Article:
“Christ then addressed a word of comfort to those true believers in the Thyatira church who had not followed Jezebel’s false teaching: I will give to each one of you according to your deeds.
Christ’s unerring judgment would be based on each person’s deeds; those who were innocent would not be punished along with the guilty. That everyone will be judged by his or her deeds is a frequent theme in Scripture.
In Matthew 7:16 Jesus said of false prophets, “You will know them by their fruits.” Speaking of His second coming, Jesus warned, “For the Son of Man is going to come in the glory of His Father with His angels, and will then repay every man according to his deeds” (Matt. 16:27; cf. Rev. 22:12).
God is the righteous judge “who will render to each person according to his deeds” (Rom. 2:6). Paul wrote of his bitter opponent Alexander the coppersmith, “The Lord will repay him according to his deeds” (2 Tim. 4:14).
Works have always been the basis for divine judgment. That does not mean, however, that salvation is by works (cf. Eph. 2:8–9; 2 Tim. 1:9; Titus 3:5). People’s deeds reveal their spiritual condition. That is what James meant when he said, “I will show you my faith by my works” (James 2:18).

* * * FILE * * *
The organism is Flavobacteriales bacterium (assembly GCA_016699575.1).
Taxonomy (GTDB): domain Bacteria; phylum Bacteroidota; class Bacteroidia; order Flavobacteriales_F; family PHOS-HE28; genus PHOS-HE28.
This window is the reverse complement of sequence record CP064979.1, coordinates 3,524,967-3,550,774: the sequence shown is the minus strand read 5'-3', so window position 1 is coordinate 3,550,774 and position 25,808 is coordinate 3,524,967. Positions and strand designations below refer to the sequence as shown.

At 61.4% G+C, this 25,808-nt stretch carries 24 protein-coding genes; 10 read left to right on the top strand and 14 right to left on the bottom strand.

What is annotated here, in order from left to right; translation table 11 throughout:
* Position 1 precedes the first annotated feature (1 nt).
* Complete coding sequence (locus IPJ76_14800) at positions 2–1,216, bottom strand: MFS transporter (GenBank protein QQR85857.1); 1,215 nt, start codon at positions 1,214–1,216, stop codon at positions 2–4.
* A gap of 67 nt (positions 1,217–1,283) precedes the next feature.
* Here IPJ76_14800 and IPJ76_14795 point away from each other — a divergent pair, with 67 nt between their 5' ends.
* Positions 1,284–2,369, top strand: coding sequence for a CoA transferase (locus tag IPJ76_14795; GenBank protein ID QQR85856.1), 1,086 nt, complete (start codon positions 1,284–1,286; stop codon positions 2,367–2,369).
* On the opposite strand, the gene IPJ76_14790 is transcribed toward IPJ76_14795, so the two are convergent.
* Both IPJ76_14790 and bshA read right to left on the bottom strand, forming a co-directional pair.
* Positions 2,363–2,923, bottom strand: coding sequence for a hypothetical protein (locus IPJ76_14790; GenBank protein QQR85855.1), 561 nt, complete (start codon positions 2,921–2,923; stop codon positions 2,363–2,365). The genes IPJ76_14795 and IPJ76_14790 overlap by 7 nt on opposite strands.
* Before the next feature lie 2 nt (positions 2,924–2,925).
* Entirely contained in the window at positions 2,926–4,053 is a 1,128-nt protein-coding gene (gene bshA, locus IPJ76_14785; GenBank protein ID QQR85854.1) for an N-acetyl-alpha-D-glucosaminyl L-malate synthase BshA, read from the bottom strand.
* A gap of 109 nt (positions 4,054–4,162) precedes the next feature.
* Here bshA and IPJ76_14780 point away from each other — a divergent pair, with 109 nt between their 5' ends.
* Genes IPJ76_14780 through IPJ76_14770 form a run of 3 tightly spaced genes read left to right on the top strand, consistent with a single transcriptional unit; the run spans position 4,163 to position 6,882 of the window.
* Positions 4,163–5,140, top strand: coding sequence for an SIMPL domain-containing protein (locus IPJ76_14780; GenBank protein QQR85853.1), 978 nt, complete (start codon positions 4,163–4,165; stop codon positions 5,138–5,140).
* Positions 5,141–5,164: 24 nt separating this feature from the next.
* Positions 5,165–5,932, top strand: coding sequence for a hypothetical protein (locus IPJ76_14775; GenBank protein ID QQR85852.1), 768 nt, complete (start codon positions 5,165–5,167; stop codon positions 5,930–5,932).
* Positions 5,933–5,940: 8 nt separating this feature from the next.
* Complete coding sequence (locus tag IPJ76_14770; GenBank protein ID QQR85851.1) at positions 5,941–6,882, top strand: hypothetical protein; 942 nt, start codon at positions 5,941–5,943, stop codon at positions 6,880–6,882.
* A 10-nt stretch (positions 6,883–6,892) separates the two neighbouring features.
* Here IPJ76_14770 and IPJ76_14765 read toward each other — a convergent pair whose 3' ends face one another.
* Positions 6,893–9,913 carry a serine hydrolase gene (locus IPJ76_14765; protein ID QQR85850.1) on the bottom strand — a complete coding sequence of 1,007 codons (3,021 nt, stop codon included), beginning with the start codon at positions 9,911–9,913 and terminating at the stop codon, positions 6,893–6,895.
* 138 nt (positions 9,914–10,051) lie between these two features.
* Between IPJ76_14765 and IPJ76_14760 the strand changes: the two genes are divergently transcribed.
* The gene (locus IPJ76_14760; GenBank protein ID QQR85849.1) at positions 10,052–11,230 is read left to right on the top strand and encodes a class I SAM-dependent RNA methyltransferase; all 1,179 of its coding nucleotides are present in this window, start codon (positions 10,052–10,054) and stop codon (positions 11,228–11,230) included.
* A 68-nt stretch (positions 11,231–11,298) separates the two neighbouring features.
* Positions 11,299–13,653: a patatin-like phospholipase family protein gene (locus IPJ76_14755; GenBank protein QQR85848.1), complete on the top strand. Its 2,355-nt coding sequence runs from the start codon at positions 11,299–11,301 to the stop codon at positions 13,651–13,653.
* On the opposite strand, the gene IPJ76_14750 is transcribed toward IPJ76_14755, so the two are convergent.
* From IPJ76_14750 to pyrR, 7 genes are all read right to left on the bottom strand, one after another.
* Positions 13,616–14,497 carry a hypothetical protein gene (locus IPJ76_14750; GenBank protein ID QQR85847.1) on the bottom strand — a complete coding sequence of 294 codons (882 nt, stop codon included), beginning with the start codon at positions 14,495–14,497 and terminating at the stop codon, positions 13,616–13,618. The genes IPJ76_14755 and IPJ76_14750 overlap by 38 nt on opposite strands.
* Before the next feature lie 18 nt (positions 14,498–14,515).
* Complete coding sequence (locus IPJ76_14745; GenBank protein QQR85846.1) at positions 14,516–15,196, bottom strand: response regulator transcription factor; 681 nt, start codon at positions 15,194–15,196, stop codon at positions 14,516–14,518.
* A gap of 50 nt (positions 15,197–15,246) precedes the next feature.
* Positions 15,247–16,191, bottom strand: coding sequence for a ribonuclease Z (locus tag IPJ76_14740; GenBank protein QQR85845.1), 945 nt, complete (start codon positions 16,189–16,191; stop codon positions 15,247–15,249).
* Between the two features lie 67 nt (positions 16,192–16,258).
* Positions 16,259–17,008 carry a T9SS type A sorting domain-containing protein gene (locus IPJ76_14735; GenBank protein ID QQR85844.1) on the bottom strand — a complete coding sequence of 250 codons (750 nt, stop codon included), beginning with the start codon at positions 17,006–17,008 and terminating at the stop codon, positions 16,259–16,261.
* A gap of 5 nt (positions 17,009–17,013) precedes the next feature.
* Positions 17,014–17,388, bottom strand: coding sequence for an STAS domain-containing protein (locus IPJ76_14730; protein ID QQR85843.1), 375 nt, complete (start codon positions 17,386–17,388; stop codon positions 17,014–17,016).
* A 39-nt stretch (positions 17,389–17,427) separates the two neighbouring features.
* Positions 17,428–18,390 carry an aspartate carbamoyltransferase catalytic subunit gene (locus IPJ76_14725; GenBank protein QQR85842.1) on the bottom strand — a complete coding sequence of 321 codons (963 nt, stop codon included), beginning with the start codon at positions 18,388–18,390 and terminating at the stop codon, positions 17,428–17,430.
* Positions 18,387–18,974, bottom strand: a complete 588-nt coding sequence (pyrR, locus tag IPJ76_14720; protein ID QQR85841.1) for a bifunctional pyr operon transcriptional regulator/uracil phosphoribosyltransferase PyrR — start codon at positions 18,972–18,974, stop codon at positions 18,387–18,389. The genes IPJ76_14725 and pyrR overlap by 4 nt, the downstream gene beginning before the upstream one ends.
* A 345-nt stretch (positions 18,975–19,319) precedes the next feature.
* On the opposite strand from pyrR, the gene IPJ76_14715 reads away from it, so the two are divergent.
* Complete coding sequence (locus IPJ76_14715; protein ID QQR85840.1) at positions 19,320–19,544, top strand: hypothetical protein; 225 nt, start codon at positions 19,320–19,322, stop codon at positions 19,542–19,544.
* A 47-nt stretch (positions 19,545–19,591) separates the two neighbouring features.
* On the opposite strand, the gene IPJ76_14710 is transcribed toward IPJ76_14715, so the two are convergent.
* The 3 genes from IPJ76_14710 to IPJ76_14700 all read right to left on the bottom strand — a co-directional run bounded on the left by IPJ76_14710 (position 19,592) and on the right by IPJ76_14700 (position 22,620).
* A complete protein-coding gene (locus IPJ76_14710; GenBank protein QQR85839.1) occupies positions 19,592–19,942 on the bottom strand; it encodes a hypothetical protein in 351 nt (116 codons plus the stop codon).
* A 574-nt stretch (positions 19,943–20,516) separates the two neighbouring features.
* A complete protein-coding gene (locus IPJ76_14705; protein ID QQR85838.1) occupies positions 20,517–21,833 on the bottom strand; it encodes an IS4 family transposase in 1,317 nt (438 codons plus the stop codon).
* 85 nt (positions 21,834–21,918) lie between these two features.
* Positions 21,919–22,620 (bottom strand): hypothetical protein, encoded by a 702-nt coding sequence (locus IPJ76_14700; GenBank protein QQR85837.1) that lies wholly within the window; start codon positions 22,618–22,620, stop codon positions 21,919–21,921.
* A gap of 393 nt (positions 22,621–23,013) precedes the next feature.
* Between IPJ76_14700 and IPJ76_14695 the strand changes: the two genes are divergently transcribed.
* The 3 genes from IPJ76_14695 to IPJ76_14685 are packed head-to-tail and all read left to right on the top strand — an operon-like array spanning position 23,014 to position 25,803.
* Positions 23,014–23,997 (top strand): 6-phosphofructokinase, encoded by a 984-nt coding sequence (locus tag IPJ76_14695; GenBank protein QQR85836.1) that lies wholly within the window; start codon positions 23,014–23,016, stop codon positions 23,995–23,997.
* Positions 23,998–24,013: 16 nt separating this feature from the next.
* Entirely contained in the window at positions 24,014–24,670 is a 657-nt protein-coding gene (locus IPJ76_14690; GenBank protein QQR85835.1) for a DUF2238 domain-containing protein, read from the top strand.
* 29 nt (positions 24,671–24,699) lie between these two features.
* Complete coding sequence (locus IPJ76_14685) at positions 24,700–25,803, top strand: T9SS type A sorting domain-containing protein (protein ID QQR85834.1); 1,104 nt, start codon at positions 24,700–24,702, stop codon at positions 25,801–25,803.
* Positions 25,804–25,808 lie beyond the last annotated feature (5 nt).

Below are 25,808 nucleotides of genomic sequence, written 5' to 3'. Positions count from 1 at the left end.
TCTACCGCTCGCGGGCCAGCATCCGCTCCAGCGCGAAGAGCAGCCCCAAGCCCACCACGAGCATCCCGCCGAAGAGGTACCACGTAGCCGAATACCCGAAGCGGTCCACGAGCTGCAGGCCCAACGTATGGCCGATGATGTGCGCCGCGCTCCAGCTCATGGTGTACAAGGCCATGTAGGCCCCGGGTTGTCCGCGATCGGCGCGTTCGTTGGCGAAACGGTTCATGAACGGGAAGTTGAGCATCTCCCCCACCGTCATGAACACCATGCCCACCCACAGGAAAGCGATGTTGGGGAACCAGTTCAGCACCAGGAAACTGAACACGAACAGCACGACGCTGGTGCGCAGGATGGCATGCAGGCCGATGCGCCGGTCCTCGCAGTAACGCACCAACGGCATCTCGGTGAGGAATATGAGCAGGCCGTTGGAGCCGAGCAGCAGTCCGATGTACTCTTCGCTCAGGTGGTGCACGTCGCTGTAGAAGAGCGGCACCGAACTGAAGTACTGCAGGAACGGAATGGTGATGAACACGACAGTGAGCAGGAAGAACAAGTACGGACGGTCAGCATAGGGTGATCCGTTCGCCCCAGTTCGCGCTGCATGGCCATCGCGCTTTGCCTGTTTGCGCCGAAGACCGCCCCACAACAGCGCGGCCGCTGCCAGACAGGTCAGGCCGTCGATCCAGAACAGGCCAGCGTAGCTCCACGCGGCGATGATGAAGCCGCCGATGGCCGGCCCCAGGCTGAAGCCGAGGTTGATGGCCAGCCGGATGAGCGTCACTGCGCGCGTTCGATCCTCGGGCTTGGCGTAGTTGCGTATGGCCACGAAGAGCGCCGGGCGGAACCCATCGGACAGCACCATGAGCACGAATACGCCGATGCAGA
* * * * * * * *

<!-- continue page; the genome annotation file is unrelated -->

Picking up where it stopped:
Saving faith will inevitably express itself in good works, causing James to declare that “faith, if it has no works, is dead, being by itself” (James 2:17, cf. v. 26). Christians are new creatures (2 Cor. 5:17), “created in Christ Jesus for good works, which God prepared beforehand so that we would walk in them” (Eph. 2:10). Works cannot save, but they do damn.
Judgment must begin with the household of God (1 Pet. 4:17). But Christ’s judgment will fairly reflect each person’s deeds—a reality that should bring fear to those who teach and practice false doctrine, but comfort and hope to those whose faith is genuine.”
-John MacArthur, The MacArthur New Testament Commentary, Revelation 1-11, 103.